30th September 2016
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Orca encounter at Sandsound

A pod of Orcas provided a thrilling spectacle when they came within a few metres of a small boat in Sandsound on Monday.

Stephen Anderson took his guest Robert Peters, visiting from Germany with his wife Karin, off in Mr Anderson’s small Polar boat for a closer look at the highly predatory black and white giants.

What was even more remarkable was that in June, Stephen and his daughter Joanna, home from university saw the same pod of seven killer whales in the same place.

Mr Anderson said that the group ranged in size from a six-foot youngster “the size of a table” to a big male whose straight dorsal fin was over three feet high.

He said: “It was the second time we saw the same pod of whales in Sandsound. They were all different sizes. Some of them rose out of the water for a look.

“It was super to see them, especially for Robert and Joanna.”

Prior to that, the animals had been lying in a group on the surface. Mr Anderson said that they did the “exact same thing” as on their previous visit, taking a turn round Tresta before heading out to the open sea again.

On the first occasion they had headed west to Sand and Kirk Holm, before appearing to head towards Reawick, though in the more recent sighting, it was not apparent where the pod headed for.

Mr Anderson said that he was unconcerned by the proximity of the powerful cetaceans and that the orcas seemed in no way annoyed by the presence of the boat.

He reckoned they were not interested in seals, which they would have found further in Bixter Voe, but had probably come in looking for herring or mackerel.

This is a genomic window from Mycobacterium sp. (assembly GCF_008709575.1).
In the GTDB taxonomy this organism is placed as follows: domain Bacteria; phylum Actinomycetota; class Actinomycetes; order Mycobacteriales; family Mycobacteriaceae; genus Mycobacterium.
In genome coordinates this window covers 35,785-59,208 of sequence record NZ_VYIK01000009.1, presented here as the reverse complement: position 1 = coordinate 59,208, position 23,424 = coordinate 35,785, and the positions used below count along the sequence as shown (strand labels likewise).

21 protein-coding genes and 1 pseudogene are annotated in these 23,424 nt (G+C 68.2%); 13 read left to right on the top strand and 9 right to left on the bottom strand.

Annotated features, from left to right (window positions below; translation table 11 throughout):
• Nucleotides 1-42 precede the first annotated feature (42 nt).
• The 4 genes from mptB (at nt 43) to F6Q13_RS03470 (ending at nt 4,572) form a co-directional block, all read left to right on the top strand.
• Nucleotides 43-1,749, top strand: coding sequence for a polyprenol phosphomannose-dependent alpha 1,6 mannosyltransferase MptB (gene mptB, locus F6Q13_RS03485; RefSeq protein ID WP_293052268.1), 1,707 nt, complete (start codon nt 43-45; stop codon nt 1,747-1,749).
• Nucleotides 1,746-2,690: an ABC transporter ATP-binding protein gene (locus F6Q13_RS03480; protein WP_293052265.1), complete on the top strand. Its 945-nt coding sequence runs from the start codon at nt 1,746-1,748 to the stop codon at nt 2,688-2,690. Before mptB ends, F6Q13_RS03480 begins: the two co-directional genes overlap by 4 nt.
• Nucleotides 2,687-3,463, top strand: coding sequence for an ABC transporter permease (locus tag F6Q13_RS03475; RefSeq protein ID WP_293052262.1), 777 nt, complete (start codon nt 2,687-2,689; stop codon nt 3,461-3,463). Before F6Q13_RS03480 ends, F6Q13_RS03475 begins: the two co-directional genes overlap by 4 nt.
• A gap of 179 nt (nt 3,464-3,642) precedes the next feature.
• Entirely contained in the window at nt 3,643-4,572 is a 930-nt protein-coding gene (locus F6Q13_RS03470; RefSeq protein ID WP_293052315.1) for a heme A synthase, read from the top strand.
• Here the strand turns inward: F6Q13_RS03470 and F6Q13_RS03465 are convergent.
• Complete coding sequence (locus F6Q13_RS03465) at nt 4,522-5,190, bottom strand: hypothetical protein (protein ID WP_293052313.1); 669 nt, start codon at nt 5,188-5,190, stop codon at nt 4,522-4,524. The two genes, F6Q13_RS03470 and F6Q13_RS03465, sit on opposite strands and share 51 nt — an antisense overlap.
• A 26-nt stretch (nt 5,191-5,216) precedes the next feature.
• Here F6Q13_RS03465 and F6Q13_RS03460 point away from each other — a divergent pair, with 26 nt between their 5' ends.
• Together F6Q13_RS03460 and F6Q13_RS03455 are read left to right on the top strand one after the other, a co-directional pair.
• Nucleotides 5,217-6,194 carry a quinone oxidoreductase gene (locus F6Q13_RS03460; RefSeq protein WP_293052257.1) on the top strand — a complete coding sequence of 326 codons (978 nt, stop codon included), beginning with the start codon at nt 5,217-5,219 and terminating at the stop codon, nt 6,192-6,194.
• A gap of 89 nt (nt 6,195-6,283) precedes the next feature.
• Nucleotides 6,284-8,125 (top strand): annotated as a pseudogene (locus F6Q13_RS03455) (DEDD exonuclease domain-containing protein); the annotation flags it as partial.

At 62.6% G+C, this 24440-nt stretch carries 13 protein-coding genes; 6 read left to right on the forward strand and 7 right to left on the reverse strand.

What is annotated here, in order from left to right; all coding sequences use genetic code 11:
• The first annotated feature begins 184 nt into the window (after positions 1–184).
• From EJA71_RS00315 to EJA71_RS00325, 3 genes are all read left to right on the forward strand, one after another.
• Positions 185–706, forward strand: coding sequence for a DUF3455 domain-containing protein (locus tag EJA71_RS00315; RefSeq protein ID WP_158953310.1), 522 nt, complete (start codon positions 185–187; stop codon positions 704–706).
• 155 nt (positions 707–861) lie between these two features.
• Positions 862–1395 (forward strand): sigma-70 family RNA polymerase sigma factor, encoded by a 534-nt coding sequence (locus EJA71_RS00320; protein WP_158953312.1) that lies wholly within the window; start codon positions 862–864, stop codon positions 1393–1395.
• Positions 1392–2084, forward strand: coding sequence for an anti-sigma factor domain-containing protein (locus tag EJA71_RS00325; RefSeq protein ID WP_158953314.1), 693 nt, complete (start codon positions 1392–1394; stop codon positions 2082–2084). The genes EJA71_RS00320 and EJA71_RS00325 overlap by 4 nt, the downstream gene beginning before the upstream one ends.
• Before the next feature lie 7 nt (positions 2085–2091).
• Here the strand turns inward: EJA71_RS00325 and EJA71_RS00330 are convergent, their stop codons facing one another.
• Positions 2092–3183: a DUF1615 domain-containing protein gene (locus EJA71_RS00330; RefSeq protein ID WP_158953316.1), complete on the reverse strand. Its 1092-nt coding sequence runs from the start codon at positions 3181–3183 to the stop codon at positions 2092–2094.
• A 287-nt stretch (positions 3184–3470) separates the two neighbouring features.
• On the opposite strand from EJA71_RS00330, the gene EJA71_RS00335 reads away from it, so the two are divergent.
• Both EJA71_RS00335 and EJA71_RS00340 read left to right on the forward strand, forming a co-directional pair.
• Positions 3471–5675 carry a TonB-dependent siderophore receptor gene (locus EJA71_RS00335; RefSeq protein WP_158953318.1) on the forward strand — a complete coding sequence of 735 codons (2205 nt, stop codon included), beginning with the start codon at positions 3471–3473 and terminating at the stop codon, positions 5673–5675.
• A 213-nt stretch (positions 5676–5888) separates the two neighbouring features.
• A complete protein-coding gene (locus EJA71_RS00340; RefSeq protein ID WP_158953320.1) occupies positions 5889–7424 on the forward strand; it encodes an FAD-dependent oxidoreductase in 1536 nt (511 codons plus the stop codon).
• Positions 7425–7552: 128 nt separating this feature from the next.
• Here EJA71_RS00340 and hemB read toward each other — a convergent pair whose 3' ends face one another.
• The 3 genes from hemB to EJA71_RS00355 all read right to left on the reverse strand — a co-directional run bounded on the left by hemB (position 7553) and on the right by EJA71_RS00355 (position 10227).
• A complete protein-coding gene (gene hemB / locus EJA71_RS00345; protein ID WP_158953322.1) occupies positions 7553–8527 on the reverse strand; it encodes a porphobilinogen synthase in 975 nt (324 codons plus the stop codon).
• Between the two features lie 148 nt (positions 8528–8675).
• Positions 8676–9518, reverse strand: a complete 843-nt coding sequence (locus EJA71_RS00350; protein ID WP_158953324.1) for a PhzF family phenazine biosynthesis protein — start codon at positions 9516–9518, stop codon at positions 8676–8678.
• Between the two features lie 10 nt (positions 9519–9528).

Mr Peters, a retired English teacher, who has been a regular visitor to Shetland since 1974, said that Stephen had alerted him about the whales and they had set off in the boat in minutes.

He managed to take photos and video of the orcas on his phone as they swam alongside the workboat. Mr Peters said: “I was obviously excited, full of joy but a bit wary as I could not help but think of the story of Moby Dick.

“It is a close encounter with something that you cannot possibly understand, from a different world.

“The pod was coming up and going down and getting to within five or 10 metres away. I would say they were remarkably docile but also curious – one came in for a look.”

Mr Peters had seen killer whales once before during a trip to Orkney in 1973, and pilot whales at the grind in Faroe, but had never seen killer whales close up except on TV.


AboutPeter Johnson

Reporter for The Shetland Times. I have also worked as an employed and freelance reporter and editor for a variety of print and broadcast media outlets and as as a freelance photographer and film maker/cameraman. In addition to journalism, I have experience in construction, oil analysis, aquaculture, fisheries, the health service and oral history.

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